The Truth About Ear Wax and How to Properly Clean Your Ears

Earwax may sound like a gross topic, but understanding how it works is important for maintaining proper hearing health. Here's everything you need to know.


What does earwax look like?

Earwax, also known as cerumen, can look a few different ways - it could be firm and solid or dry and flaky or almost liquid. This can vary from person to person. It tends to be a yellowish color.

What is the purpose of earwax?

Earwax is between 20 - 50% adipose tissue. It coats the skin of the ear canal and acts as a moisturizer, water repellent, infection fighter and general protector against dust, dirt and germs from getting into the ear. Earwax is produced about one third of the way into your ear canal and it slowly makes its way out of the ear, taking with it anything that shouldn’t be in the ear, including dead skin and hair cells.

How do I know if I have too much earwax?

Believe it or not, most of us clean earwax from our ears much too often. In so doing, we remove a protective layer that helps keep our ear canals healthy and clean.
On the other hand, excessive earwax can lead to a variety of different symptoms, including:
  • Hearing problems / hearing loss
  • Ear infection
  • A plugged sensation in the ear
  • Tinnitus – ringing in the ears
  • Itching

Are cotton swabs or Q-tips unsafe?

Did your mother ever tell you not to put things in your ears? She was right! You should never stick anything in your ears, even to clean them! Do not stick cotton swabs (or any other foreign objects) into your ears as you will risk damaging the very delicate ear drum or the ear canal itself. You may also be pushing more earwax back into the ear than you’ll be removing. Counter-intuitively, what's known as an "impaction" usually occurs after people attempt to use Q-tips or stick something in their ear to remove earwax.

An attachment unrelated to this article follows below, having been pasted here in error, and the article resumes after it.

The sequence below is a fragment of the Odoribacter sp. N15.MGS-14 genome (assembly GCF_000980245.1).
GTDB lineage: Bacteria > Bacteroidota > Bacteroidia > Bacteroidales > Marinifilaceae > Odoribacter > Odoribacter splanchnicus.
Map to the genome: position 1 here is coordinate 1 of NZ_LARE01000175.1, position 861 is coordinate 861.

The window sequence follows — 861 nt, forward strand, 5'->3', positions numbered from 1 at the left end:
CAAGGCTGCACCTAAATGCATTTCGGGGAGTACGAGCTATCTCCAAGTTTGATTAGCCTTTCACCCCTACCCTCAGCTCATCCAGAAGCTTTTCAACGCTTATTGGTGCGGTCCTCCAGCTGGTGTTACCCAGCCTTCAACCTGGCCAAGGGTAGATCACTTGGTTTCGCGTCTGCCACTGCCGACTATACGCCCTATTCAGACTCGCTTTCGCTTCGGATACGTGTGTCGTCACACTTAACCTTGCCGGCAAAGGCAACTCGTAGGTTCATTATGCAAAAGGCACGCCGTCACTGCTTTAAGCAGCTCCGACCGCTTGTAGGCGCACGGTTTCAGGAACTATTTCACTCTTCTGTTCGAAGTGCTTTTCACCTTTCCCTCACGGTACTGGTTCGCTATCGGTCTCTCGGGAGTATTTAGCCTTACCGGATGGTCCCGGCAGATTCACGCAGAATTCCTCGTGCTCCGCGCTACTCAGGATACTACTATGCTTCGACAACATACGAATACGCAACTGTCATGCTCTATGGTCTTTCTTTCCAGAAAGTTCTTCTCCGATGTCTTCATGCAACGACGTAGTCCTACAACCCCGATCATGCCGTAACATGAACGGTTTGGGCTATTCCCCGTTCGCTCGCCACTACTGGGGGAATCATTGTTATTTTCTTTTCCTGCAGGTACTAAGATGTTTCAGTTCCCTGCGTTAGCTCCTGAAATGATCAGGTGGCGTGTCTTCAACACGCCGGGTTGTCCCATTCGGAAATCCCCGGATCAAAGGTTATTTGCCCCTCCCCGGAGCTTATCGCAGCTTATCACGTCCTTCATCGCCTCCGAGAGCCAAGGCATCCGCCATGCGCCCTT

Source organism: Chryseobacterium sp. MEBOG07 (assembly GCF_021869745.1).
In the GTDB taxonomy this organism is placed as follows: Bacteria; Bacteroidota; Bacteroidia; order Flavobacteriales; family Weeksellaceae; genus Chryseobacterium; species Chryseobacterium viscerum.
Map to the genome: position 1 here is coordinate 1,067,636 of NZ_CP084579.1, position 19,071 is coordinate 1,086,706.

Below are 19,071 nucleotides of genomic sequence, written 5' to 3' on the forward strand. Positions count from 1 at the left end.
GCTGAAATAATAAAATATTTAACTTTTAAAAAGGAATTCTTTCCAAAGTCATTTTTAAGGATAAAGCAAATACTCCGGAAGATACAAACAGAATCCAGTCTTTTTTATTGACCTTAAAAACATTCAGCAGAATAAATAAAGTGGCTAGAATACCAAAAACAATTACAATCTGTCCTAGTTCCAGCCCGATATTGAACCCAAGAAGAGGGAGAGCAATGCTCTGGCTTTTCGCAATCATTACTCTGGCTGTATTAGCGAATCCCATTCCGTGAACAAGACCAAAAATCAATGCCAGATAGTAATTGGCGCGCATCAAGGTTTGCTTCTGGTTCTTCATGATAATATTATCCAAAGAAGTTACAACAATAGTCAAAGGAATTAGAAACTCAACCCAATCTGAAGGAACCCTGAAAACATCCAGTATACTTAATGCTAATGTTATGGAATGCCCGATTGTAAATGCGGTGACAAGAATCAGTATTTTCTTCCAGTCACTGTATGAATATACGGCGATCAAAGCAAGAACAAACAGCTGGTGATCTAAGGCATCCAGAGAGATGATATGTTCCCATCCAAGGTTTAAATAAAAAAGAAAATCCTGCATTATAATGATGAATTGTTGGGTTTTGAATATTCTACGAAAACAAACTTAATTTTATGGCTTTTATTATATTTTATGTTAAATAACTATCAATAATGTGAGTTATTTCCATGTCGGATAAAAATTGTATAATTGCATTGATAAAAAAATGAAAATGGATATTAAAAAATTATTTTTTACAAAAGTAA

What's the best way to remove earwax?

Not only should you avoid Q-tips/cotton swabs, but you'll also want to avoid "ear candling" or similar such methods for cleaning your ears.
Regular bathing should take care of most ear cleaning. To clean your ears safely, use a cloth to wipe only the outside area of the ear. Avoid sticking anything into your ear canal. If you feel that you may have excessive amounts of earwax, visit your doctor for a proper examination. If you have excessive earwax build up, your doctor can safely remove it for you.

Earwax and your hearing aids

When people remove their hearing aids, the devices might have earwax on them. Beltone hearing aids are designed to wick away sweat and earwax to help keep them clean.  However, there will still be times earwax can interfere with your hearing aids.
Because of the potential for earwax clogs, hearing aid cleaning should be an important part of a daily care regimen.  For those who wear hearing aids or frequently use earplugs — or anyone who does experience excess wax build-up — you can come to a Beltone location nearest you and we can help clean your hearing aid.

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